The greatest circuits in Formula 1 history

Over seventy circuits have hosted Formula 1 Grands Prix, and there is a large split in the opinion between fans over which ones are the best. GPFans writers Sam Hall and Ian Parkes put their heads together and came up their own ultimate top ten.

In creating this list, the criteria considered were the number of iconic moments seen at a circuit, the history of the track and the level of challenge that a circuits presents the driver with.

10. Circuit Gilles Villeneuve, Montreal, Canada

If ever there was proof a circuit does not require a modern-day mix of corners of varying degrees and speeds to produce thrilling racing, then the Circuit Gilles Villeneuve is it.

Named after Canada’s racing hero, who spent six seasons with Ferrari and who was tragically killed during qualifying for the 1982 Belgian Grand Prix at Zolder at the age of 32, the track is set on semi-permanent roads on the Île Notre-Dame in the middle of the St Lawrence Seaway.

Home to the Canadian Grand Prix since 1978, the simple design features a hairpin, two decent straights, a couple of sharp turns and a chicane that has become home to the ‘Wall of Champions’ where many famous names have ended up crashing.

Jean Alesi en route to his only F1 victory – Canada ’95

9. The Circuit of the Americas

The Circuit of the Americas is the newest circuit to figure on this list by some distance. First on the Formula 1 calendar in 2012, the Texan circuit may not have the history of other circuits, but it features due to the pure driving challenge it presents.

Borrowing heavily from Suzuka, Istanbul, Silverstone and others, the steep 133-foot climb from the grid into turn one is something that is truly unique to COTA.

Race starts are often chaotic as a result of the extremely late braking the climb allows for and the sharp turn-11 hairpin onto a kilometre long back straight, again ending with a heavy braking zone, ensure that overtaking never comes at a premium.

Hamilton leads the charge up to turn one

8. Autodromo Enzo e Dino Ferrari, Imola, Italy

Named after Ferrari’s founder and his son, but more accustomed to simply being known as Imola due to its proximity to the Italian town. Although racing was first staged in 1953, it was not until 1980 that F1 paid a visit.

The circuit initially staged the Italian Grand Prix that year, but after that race returned to its spiritual Monza home, Imola became the venue for the San Marino Grand Prix from 1981 until 2006.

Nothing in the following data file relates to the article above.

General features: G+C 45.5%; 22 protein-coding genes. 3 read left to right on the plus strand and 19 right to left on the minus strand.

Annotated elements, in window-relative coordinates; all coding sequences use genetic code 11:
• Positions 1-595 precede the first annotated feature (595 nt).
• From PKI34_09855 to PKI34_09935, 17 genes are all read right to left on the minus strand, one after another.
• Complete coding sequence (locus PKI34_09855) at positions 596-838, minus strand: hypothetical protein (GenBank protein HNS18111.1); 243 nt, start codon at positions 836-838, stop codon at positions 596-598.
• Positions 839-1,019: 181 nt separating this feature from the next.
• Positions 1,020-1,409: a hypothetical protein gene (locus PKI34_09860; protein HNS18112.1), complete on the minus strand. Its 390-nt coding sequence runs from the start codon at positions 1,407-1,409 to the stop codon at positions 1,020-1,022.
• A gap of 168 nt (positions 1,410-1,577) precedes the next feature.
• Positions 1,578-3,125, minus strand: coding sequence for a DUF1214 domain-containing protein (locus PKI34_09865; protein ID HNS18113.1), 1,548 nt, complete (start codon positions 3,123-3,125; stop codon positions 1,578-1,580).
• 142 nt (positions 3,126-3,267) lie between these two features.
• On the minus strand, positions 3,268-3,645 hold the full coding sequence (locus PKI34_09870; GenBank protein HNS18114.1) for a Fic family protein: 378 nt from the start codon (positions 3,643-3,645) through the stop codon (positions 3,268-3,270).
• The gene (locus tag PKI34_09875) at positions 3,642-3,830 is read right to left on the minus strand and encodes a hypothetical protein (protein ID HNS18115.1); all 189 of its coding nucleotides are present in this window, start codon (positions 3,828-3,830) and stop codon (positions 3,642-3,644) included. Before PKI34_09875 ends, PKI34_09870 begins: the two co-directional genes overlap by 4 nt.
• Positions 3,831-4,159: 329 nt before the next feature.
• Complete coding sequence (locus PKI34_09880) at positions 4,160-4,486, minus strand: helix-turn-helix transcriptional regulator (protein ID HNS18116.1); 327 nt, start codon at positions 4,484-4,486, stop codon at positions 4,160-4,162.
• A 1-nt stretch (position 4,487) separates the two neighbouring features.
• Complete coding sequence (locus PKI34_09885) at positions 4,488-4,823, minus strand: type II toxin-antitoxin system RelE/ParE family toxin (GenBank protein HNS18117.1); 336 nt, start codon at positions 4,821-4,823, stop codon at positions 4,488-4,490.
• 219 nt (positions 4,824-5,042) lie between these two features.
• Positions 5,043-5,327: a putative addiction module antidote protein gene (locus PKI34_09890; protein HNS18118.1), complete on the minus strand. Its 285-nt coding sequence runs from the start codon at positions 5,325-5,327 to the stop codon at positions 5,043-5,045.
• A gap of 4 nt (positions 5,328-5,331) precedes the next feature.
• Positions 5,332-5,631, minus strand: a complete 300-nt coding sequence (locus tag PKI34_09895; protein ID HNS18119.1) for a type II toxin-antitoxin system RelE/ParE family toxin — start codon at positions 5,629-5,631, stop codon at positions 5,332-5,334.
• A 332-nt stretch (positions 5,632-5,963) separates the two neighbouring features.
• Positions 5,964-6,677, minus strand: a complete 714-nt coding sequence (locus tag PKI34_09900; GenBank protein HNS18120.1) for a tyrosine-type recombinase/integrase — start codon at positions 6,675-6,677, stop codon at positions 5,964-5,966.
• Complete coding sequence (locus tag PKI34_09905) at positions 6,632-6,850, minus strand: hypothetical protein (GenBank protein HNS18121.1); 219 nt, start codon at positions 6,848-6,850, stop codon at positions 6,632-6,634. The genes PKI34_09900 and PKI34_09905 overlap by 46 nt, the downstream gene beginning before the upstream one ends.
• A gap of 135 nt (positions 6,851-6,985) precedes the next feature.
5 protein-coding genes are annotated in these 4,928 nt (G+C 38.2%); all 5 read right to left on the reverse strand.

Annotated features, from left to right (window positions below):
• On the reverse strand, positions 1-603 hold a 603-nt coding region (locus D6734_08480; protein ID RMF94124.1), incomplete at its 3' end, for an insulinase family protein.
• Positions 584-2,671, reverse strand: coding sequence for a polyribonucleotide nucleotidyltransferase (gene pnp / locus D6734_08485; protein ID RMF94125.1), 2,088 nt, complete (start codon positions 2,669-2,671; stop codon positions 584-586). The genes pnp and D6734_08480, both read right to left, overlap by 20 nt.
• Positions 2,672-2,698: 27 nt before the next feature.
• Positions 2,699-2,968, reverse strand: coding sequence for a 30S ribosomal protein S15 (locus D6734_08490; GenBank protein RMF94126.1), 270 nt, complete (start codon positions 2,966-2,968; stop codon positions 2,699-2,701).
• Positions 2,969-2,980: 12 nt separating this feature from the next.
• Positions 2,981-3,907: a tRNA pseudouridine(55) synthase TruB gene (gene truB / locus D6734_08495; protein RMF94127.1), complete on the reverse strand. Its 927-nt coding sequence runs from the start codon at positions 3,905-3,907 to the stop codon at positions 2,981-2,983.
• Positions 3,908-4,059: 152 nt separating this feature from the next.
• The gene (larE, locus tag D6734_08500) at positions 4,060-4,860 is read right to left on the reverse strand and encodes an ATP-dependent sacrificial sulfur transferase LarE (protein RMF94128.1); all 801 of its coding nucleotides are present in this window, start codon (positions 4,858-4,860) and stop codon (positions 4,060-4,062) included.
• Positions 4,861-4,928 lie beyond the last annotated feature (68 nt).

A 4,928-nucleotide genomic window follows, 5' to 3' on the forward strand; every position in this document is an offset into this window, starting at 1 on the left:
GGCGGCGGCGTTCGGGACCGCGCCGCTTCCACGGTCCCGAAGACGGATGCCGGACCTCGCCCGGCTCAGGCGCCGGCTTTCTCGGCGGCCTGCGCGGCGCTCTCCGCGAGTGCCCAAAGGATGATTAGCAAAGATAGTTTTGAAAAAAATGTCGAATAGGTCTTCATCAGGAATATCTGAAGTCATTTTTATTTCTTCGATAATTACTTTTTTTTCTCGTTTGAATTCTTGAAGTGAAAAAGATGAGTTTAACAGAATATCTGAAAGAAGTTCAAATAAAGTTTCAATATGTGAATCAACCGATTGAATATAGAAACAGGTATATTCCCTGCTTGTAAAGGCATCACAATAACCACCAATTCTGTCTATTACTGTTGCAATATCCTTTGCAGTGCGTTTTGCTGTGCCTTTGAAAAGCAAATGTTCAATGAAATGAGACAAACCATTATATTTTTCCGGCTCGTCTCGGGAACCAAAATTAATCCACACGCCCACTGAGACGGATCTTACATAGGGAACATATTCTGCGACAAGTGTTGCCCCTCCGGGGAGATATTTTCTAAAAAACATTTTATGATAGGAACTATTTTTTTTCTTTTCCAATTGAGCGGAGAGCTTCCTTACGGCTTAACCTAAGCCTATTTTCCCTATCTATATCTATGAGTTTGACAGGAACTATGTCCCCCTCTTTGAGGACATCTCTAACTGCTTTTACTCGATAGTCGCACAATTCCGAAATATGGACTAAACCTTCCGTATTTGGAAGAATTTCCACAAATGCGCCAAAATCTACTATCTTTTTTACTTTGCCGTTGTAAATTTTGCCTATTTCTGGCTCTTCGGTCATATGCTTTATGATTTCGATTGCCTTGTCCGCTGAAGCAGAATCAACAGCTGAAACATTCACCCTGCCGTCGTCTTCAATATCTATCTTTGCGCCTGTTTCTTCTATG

The high-speed nature of the track made it a favourite, but its renowned Tamburello curve drew infamy due to the number of incidents and ultimately led to tragedy with the death in 1994 of Ayrton Senna.

Senna leads the 1986 San Marino Grand Prix

7. Hockenheim (1970-2001)

Hockenheim first hosted the German Grand Prix in 1970 before becoming the regular event venue in 1977.

Although many will regard the 2019 German Grand Prix as one of the most entertaining races Formula 1 has ever seen, it is the older version of the circuit that features on this list.

Cars would scream through from the stadium section into the forest, drivers able to max their cars on long straight punctured only by three tricky chicanes. This was Germany’s answer to Monza, and it was every bit as iconic as it’s Italian counterpart.

Jochen Rindt leading Clay Regazzoni at Hockenheim in 1970

6. Silverstone (1997-2009), United Kingdom

The Northamptonshire venue has undergone numerous transformations over the years, but it is the one that was reprofiled in 1997 and ran to 3.194miles (5.14km), with Copse and Priory altered to make them quicker, that gets our vote here.

Silverstone has always been a mecca for motorsports fans, from its days after being transformed from an old airfield base, right up to the present day and its attraction of around 350,000 fans across the three days of a race weekend.

The Maggotts-Becketts-Chapel complex of sweeping bends, leading into the Hangar Straight and on into Stowe are long-held favourites with virtually every driver. Its current guise, from 2010, is still exciting, but arguably not as enjoyable for the drivers.

David Coulthard heads through the old Vale complex at Silverstone